Friday, April 6, 2012

Sermon for Maundy Thursday

Maundy Thursday April 5, 2012
The Rev. Kate Ekrem
Here we come to it, the center of all we do and who we are. On the night before he died, Jesus did two things: he gave his friends bread and wine, saying, this is my body, and this is my blood, and he washed their feet. Then he told them, do this in remembrance of me, you also should do as I have done to you. It’s all right there, in this, tonight, as we remember this event of the Last Supper.

Just as our Jewish sisters and brothers remember the seminal, core event of the Passover this week, we also remember this pivotal, seminal moment, this core event of our faith.
As Paul says, in words much simpler and plainer than he usually uses, “I received from the Lord what I also handed on to you, that the Lord Jesus on the night he was betrayed took a loaf of bread, and when he had given thanks, he broke it and said, “This is my body that is for you. “ In the same way he took the cup also, saying “This cup is the new covenant in my blood. Do this in remembrance of me.”

We know these words by heart. And we know, intellectually, that they connect Jesus with that Passover lamb whose blood was put on the lintels to mark the people of God, and with the temple sacrifices. We read from Exodus the old covenant: “the blood shall be a sign for you on the houses where you live: when I see the blood I will pass over you, and no plague shall destroy you.” Jesus says he is the new covenant.
But I learned these words in a new way this Lent. My son Peter’s Rite 13 ceremony happened to coincide with the bar mitzvah of his best friend. For a bar or bat mitvah a young person has to learn the torah portion, the scripture reading, for that day so they can read it out loud to the congregation – I pointed out to Peter that they did it in Hebrew, and also had to give a teaching or sermon on it. The torah portions for that day were about temple sacrifice. All of the young men and women who spoke that day talked about how their first reaction to their passage, was “that’s gross!” And it is gross, all about meat being burned, how the blood was supposed to be handled.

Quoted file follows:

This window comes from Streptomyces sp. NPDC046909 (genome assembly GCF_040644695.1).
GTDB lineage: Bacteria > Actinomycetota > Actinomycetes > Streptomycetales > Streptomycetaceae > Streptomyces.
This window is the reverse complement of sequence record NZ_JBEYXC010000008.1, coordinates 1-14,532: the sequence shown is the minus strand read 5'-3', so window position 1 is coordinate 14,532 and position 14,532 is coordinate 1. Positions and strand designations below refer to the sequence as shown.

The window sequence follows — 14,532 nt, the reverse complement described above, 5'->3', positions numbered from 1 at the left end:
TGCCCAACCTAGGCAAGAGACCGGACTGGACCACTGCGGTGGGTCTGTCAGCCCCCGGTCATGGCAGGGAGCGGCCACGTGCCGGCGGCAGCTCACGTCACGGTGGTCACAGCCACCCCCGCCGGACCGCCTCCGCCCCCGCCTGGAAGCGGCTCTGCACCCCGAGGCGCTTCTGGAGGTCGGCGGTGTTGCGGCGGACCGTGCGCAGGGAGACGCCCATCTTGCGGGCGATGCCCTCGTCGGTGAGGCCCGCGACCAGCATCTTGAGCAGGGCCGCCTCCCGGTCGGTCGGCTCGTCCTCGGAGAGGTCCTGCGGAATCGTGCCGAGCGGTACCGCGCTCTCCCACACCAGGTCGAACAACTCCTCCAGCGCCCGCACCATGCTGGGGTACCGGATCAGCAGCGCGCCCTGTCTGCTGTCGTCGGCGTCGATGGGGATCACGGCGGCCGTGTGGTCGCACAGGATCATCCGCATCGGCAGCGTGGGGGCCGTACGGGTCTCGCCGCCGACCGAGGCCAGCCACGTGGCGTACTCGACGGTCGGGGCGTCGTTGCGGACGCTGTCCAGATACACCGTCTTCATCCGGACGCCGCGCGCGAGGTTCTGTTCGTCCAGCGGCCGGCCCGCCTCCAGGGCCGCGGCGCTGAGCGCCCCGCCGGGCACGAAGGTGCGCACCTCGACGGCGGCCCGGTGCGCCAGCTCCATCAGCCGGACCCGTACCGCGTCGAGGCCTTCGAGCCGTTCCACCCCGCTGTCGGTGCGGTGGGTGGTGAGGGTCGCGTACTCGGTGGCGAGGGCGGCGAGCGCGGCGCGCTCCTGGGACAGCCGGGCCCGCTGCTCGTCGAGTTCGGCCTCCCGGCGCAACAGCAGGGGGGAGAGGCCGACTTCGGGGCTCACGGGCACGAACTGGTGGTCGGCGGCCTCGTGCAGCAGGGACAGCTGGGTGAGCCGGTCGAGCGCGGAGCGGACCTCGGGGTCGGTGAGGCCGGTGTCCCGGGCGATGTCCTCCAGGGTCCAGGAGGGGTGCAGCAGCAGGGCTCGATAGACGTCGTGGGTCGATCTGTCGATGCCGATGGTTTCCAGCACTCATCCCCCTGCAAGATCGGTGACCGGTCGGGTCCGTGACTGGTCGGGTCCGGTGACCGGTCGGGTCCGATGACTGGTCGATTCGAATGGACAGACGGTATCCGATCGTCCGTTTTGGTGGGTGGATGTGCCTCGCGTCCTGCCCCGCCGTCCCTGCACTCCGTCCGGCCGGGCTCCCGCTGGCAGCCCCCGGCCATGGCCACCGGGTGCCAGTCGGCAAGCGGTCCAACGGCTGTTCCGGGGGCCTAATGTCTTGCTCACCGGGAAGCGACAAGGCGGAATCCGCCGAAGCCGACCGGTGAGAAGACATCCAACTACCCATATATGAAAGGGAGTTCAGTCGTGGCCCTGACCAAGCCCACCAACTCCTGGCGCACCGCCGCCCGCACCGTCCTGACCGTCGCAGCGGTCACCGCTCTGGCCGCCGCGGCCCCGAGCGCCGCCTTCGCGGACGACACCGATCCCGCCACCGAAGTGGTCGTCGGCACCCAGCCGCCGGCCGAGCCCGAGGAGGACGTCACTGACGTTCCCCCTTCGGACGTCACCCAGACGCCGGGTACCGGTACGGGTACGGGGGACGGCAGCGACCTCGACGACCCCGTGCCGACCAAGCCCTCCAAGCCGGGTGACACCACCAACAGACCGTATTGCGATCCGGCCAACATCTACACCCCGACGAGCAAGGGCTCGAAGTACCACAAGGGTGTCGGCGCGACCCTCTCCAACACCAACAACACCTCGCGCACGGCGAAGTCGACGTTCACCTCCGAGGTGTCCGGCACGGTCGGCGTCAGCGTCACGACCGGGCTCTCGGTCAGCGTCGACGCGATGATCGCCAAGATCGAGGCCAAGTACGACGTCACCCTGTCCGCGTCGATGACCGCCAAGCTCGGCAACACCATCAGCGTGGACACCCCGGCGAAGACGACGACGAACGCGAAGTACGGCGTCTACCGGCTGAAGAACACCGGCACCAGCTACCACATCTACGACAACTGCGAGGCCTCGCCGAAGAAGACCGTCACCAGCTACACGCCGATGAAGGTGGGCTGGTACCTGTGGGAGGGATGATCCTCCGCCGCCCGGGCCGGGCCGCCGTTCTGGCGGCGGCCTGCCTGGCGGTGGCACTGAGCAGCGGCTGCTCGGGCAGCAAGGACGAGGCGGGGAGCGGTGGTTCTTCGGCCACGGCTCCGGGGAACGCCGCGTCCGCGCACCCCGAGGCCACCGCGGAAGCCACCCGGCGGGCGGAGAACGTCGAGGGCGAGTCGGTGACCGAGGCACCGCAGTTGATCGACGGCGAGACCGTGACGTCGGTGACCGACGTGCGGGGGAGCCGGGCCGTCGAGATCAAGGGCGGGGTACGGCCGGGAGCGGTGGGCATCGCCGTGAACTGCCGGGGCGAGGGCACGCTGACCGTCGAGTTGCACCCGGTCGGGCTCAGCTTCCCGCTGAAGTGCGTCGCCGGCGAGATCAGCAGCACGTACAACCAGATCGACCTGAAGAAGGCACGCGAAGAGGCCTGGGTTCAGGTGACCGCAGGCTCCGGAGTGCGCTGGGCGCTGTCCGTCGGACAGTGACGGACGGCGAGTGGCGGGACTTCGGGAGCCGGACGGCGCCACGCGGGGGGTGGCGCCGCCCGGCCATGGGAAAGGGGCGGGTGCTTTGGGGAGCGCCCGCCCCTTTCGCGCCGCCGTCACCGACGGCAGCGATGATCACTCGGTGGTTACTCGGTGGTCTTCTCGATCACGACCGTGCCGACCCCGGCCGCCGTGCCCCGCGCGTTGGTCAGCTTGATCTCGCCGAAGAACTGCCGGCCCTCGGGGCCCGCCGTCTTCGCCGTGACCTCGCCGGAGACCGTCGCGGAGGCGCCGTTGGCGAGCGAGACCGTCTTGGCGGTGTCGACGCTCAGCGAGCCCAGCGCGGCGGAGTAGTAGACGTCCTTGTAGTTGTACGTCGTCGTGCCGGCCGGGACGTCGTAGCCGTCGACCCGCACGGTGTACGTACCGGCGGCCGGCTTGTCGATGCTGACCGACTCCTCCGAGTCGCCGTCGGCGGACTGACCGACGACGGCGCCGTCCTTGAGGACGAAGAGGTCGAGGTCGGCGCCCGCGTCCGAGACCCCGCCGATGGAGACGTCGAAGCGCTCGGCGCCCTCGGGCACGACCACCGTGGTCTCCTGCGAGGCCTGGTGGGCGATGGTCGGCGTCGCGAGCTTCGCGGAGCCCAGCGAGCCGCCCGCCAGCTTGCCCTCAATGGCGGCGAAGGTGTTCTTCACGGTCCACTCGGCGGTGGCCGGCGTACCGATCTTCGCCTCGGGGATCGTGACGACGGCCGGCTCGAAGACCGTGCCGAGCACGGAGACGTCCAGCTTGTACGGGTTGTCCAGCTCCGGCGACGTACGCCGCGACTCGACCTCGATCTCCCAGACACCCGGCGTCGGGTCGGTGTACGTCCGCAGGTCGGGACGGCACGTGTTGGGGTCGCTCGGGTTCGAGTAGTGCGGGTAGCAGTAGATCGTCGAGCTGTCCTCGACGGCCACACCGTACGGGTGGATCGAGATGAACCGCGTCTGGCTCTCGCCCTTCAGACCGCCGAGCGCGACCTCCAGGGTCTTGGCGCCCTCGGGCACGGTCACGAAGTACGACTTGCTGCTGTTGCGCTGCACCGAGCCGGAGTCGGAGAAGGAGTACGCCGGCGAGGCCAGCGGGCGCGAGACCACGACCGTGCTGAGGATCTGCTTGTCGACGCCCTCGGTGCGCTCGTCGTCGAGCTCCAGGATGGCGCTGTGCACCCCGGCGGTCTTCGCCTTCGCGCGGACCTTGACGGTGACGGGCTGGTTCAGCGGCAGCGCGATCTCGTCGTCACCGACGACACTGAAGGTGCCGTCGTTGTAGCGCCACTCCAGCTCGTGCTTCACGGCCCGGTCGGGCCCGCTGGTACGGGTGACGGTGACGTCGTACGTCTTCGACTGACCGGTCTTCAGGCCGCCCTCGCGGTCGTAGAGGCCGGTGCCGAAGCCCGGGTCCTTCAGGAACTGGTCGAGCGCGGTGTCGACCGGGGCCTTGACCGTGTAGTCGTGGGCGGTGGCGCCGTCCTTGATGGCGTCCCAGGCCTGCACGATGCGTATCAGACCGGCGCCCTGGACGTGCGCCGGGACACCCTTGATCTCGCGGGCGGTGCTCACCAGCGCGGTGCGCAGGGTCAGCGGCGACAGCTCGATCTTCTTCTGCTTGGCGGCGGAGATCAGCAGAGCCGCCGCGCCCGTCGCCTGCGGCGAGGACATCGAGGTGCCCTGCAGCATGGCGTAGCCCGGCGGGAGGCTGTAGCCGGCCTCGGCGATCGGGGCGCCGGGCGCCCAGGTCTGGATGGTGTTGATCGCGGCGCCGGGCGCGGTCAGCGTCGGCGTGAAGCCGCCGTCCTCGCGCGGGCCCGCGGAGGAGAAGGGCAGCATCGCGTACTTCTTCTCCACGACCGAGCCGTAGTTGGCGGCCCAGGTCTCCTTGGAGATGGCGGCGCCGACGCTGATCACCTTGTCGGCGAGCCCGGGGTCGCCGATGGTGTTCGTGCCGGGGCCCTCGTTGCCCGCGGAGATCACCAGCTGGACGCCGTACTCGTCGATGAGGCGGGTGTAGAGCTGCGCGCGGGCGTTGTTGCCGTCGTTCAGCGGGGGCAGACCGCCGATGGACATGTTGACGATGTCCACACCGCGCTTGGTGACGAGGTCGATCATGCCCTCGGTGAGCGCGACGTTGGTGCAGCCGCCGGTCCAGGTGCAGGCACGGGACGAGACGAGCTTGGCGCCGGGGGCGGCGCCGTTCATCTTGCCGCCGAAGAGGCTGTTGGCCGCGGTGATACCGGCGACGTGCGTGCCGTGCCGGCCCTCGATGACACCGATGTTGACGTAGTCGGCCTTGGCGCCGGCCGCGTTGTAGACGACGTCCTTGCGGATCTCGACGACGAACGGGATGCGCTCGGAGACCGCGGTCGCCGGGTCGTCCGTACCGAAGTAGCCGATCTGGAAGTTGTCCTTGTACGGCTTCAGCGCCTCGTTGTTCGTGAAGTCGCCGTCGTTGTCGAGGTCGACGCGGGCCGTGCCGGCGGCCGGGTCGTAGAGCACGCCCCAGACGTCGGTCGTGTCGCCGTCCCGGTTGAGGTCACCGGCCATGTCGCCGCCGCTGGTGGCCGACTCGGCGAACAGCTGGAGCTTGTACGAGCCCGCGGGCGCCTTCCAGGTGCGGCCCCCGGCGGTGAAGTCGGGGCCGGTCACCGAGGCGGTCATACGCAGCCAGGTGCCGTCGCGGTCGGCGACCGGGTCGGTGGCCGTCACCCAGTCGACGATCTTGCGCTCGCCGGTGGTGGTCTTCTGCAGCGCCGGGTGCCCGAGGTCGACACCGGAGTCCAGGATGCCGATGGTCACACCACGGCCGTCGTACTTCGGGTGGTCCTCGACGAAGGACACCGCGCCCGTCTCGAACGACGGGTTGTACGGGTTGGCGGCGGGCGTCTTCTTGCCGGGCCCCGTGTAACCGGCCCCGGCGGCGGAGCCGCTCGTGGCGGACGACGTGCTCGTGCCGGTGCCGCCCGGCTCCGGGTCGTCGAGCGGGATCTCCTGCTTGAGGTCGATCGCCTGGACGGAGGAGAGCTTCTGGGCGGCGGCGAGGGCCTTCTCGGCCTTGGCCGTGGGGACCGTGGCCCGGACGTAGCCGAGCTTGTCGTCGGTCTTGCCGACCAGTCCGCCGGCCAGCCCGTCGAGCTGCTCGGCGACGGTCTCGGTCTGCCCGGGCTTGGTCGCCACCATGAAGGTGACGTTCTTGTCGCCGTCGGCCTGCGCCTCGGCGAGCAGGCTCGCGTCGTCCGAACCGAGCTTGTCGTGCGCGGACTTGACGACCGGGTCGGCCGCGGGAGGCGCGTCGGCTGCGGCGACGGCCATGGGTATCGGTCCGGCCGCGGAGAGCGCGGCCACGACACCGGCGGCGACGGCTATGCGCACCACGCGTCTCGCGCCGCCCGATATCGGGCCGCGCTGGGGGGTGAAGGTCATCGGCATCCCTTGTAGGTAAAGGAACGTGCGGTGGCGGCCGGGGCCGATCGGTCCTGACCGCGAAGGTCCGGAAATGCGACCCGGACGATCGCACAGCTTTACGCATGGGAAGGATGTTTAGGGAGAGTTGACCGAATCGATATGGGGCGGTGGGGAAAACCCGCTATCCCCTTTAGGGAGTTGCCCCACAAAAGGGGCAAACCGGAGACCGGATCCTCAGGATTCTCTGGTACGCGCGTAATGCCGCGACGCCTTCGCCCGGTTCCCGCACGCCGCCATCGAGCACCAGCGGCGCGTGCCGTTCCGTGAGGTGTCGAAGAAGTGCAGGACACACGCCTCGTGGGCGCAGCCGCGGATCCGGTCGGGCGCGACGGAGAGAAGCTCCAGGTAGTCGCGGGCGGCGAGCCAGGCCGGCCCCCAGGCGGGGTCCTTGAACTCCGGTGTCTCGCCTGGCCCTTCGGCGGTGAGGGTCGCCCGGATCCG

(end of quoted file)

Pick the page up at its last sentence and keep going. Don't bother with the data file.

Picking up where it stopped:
Our mind skitters away from the idea that Jesus’s flesh and blood are in any way related to what we do each Sunday at this altar. Prepackaged wafers are much more sanitary than cows slaughtered on an altar or even lamb’s blood on the doorways of our homes. And even that is less gross than thinking about how Jesus really did die. Thank God we are beyond all those primitive forms of religion and are more civilized and less violent. The world is less violent than it used to be, but have you been following the news about Trayvon Martin, another black young man shot for no apparent reason? Or the trial of Seargant Robert Bales, another traumatized solider who killed more than a dozen Afghani civilians? I’m not sure we really do know how to fix the problem of violence or control our own violent tendencies.
I also learned these words, this is my Body, this is my Blood, in a new way this Lent hearing Bill Fortier’s Lenten talks. Bill reminded us why this is gross. Because we’re gross. He even had to explain some bits in Latin as they were too gross to say in English. And! we also have extreme dignity, immeasurable value and worth as human beings created by God. Dignity that Jesus recognized and reinforced when he tenderly washed the feet of his disciples.
Bill taught us that Christianity is full of extreme combinations, the King of Kings doing the slave’s work of washing dirty feet, the blood and flesh of sacrifice made into the beautiful harmony of a shared meal. To show us, perhaps, that really nothing is too gross for God. No matter how gross we get, God will still go there, God still is there. God is with Trayvon Martin and George Zimmerman who killed him and Robert Bales and the people of Afganistan, God does not turn away from those places, God goes to them, God does not turn away from us when we’re gross, or unkind, or proud, or greedy. God puts his flesh and blood right there. Jesus washed all their feet, even Judas’.